Someone – I don’t know who – has described Stourhead as ‘the most bewitching and beautiful of this country’s landscaped gardens’. I met Mary off the train at Castle Cary Station on Wednesday in lovely autumn sunshine. By the time we had driven to the National Trust property, had our obligatory coffee and lengthy natter, the sun had disappeared. But it remained very mild, and dry, and grey – sometimes very grey – for the rest of the day.
We walked to the Palladian house, built by the son of the founder of Hoare’s bank, and passed this gate and lodge on the way.
We spent an hour or so looking round the house, full of treasures, and still inhabited by the members of the Hoare family, though gifted by them, along with the garden and half the estate, to the National Trust in 1947. I have to commend the help of the room guides – two of them especially since by total coincidence I had made their acquaintance in an entirely different context just two days previously!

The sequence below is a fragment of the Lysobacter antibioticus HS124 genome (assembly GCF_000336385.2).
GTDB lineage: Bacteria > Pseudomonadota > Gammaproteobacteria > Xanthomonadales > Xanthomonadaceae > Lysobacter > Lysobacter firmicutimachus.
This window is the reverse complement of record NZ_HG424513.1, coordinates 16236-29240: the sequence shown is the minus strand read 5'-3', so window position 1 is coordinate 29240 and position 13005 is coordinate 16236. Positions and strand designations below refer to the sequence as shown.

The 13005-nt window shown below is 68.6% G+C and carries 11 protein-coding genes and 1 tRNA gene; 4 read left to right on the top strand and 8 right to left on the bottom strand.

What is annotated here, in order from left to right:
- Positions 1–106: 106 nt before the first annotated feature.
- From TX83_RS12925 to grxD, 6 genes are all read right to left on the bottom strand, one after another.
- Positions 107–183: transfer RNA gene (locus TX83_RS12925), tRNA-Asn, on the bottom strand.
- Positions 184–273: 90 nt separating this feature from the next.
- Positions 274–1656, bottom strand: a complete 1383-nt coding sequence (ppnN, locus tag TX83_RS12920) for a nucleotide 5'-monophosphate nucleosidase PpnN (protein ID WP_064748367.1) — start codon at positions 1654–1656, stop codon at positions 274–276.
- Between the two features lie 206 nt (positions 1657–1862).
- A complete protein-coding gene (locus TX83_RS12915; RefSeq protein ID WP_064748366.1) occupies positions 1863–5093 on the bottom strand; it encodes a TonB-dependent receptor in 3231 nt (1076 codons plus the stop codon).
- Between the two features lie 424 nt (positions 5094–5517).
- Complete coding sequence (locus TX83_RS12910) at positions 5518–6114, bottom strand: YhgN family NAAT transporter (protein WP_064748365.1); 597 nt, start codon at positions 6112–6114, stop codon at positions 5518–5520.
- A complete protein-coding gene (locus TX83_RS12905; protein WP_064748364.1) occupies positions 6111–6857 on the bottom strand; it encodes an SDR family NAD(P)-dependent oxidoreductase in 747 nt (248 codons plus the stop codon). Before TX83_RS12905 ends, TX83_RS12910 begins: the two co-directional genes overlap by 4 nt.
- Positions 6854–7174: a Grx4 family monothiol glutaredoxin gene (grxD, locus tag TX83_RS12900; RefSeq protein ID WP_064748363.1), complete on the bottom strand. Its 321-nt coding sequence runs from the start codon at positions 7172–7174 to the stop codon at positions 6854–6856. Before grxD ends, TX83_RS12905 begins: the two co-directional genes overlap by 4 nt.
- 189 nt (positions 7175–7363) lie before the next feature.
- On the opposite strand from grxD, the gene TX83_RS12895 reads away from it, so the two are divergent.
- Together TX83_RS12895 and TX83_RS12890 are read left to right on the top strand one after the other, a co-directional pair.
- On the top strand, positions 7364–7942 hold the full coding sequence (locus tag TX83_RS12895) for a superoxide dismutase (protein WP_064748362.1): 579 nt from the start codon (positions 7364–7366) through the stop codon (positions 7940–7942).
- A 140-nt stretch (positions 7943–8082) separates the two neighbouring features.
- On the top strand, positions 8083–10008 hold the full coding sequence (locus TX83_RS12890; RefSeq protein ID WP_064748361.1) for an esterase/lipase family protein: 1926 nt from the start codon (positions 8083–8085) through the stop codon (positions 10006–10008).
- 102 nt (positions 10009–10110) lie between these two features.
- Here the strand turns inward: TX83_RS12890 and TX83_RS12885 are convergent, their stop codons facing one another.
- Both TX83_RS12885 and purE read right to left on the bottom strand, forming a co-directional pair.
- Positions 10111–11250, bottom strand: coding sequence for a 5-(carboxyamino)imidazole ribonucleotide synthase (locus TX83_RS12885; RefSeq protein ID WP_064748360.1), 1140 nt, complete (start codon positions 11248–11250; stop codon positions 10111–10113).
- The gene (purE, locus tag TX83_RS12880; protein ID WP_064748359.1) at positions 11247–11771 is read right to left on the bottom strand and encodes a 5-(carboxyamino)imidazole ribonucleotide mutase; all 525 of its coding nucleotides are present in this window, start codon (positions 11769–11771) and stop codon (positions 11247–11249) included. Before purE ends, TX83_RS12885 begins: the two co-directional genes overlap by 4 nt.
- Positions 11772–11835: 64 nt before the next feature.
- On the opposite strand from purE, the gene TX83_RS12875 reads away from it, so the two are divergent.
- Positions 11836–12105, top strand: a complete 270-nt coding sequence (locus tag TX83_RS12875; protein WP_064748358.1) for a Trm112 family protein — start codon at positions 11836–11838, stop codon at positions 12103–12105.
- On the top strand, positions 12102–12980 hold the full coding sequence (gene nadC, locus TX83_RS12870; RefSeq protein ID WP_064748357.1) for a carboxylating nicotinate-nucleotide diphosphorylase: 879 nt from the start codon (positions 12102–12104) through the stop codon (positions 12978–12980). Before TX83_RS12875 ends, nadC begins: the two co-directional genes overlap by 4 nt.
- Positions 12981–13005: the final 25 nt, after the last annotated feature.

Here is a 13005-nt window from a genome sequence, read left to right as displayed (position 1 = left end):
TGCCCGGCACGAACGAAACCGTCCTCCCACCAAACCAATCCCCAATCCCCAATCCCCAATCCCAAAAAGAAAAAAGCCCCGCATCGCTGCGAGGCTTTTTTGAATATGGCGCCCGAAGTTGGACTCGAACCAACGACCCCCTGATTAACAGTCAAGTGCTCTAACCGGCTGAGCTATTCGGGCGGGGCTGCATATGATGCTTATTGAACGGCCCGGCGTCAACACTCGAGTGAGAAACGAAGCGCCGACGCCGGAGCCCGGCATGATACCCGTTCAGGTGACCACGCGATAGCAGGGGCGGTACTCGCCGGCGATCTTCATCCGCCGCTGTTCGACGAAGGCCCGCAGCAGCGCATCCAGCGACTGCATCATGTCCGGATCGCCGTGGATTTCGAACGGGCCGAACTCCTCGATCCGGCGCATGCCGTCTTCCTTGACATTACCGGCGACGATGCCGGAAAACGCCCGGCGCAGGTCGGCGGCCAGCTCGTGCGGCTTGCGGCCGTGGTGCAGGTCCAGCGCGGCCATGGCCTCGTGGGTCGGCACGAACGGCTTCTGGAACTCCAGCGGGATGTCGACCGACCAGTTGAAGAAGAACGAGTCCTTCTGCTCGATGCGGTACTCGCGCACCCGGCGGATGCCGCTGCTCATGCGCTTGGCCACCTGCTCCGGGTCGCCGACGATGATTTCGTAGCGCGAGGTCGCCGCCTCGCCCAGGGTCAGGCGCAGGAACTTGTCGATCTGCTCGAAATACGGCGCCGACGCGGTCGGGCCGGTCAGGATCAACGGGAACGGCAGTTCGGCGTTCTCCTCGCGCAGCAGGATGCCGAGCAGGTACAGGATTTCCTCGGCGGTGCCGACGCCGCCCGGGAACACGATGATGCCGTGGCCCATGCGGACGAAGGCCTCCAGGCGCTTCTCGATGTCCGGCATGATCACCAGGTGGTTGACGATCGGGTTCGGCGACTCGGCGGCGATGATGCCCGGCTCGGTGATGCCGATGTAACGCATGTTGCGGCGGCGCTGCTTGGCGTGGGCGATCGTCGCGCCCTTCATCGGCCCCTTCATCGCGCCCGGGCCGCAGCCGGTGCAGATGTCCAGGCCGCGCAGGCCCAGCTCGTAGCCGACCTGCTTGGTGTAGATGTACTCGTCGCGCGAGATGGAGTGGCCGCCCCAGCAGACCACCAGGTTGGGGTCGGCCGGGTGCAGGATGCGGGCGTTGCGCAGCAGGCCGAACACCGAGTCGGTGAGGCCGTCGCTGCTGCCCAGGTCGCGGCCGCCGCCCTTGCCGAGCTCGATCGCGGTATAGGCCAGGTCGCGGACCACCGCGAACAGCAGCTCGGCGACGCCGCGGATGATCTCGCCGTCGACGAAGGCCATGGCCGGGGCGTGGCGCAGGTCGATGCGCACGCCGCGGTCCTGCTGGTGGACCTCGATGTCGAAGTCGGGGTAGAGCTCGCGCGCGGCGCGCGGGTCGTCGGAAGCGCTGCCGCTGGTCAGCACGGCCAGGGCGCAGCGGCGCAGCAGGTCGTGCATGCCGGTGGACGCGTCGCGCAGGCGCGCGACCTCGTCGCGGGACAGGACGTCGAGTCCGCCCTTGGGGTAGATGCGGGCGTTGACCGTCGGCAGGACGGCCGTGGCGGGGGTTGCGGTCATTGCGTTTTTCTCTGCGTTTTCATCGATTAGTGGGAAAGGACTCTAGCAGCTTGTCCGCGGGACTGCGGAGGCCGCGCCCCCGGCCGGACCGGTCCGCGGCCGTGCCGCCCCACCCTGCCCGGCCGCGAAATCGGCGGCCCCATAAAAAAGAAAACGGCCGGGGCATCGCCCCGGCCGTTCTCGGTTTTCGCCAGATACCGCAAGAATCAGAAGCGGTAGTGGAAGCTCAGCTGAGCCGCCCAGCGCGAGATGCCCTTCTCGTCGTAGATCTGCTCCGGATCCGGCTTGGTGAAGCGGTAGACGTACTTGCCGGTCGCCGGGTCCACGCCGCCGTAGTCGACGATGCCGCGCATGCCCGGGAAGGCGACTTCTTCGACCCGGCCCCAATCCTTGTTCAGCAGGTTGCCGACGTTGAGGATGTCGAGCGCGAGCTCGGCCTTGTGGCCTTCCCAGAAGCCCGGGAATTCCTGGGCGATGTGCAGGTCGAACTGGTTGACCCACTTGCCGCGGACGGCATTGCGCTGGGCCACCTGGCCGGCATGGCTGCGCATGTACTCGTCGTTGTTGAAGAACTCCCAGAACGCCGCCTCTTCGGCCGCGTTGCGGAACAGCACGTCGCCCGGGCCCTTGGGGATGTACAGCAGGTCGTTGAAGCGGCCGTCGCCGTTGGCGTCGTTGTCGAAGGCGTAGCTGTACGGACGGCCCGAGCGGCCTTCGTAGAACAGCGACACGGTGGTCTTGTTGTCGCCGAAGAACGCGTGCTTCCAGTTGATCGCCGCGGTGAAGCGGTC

But it is the landscaped garden for which Stourhead is famed. And the best time to visit is the autumn as the leaves are turning. Or the spring when the flowers are in bloom. Here are the best of the photos I took, in poor light conditions sadly. There in person, we scarcely noticed the light, since the views and the colours were so wonderful.
It was the grandson of the bank founder who oversaw the creation of the garden and the building of its classical follies which we so enjoy today.
We drove back to the station as it was getting dark, and as we emerged from a road which went across the remains of the Hoare estate, still in private hands, we caught a glimpse of the sun again.